The discussion was not only about the book, but the purpose of such a book in a South African Context. Hichens believes that Adults Only, alongside last year’s anthology Bloody Satisfied (a crime thriller collection), offers a unique South African voice to the reader. The project gives South African writers a platform to be published, and the opportunity to be read.

“And short stories are great for those of us with ADD,” laughed contributor Alexander Matthews. “With new technology, the way we read has changed. We now read in short sharp bursts.”

Festival CEO Tony Lankester said he was proud to continue to fund this literary venture. “Festival is about good stories, and part of that is good quality writing.”

Next year’s title was announced as Incredible Journey – a broad theme, “so stories can range from science fiction to road trips or even journeys of the mind,” said Hichens. The call for entries will be made on





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Adults Only winners

Mercury Books and Short.Sharp.Stories, in conjunction with the National Arts Festival, are proud to announce the prize winners and commended stories from this year’s Short.Sharp.Story anthology, Adults Only.

The authors of the highly commended stories are (in alphabetical order):

Ken Barris

Christine Coates

Dudumalingani Mqombothi

Alex Smith


The authors of the top four stories are (in alphabetical order):

Donvé Lee

Sean Mayne

Tiffany Kagure Mugo

Nick Mulgrew


The overall winner will be announced at the National Arts Festival in Grahamstown at the book’s launch – the 9th July, at 15:00 in the Rhodes Nuns Chapel. The winning author will receive R20 000 in prize money, and the other three authors will receive R5 000 each. The book will be available countrywide in July.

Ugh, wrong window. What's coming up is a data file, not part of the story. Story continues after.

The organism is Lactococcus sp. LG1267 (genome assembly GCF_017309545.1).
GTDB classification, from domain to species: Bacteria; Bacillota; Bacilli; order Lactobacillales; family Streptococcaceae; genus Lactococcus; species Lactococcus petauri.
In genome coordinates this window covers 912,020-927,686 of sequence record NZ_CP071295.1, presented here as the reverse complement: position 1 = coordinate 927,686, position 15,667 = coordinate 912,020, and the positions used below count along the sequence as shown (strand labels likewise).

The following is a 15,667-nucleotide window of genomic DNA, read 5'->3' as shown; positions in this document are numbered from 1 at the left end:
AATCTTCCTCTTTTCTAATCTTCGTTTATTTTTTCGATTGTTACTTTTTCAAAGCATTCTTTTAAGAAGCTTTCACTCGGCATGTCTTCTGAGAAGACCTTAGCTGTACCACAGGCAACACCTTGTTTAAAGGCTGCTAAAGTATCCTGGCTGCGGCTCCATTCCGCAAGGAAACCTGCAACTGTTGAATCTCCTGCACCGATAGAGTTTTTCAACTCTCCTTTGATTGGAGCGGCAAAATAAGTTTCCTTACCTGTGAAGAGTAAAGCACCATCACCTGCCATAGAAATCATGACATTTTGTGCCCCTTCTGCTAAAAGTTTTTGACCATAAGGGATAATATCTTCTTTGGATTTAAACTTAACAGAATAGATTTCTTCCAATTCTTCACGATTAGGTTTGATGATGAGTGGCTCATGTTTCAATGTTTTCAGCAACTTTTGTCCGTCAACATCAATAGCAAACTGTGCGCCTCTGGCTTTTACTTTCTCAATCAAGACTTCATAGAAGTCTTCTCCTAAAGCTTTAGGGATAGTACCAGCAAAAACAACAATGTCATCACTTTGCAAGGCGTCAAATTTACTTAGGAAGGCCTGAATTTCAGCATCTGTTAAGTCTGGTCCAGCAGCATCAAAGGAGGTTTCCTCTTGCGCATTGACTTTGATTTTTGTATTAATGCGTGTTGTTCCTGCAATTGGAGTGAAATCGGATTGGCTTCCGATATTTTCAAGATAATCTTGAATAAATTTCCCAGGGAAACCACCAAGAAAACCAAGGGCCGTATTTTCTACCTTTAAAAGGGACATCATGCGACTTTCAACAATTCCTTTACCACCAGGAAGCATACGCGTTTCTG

See here for more on Adults Only:

Adults Only

Adults Only

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Adults Only authors announced

Mercury Books is proud to announce the final author list for Adults Only:


Ken Barris

Efemia Chela

Christine Coates

Anthony Ehlers

Chantelle Gray van Heerden

Bobby Jordan

Aryan Kaganof

Donvé Lee

Carla Lever

Justine Loots

Alexander Matthews

Sean Mayne

Wamuwi Mbao

Dudumalingani Mqombothi

Tiffany Kagure Mugo

Nick Mulgrew

Gillian Rennie

Arja Salafranca

Alex Smith

Jo Stielau

Alan Walters

Eugene Yiga


Adults Only is the second of the SHORT.SHARP.STORIES annual anthologies, produced in conjunction with the National Arts Festival. Following 2013’s successful Bloody Satisfied, an eclectic mix of crime-thriller stories, this year’s anthology covers the fashionable theme of sex and sensuality.

Offering a sense of real characters caught in tangled webs of love and lust, the stories included run the gamut from raw and dangerous to sensitive and reserved. Whether risqué, titillating, questioning, provocative, poignant or even perverse, sex and sensuality are guaranteed throughout the collection. Edited by Joanne Hichens, and with a foreword by Helena S Paige, introduction by Makhosazana Xaba and number of stories by prize-winning authors, Adults Only is sure to please.

The aim of the SHORT.SHARP.STORIES awards is to showcase South African fiction-writing talent. The prize money offered, totalling R35,000, is sponsored by the National Arts Festival and ensures entries of an excellent standard. There were approximately 150 entries this year, and the best 22 stories were selected for this anthology. The main prize worth R20,000, and three secondary prizes of R5,000 each will be awarded at the National Arts Festival.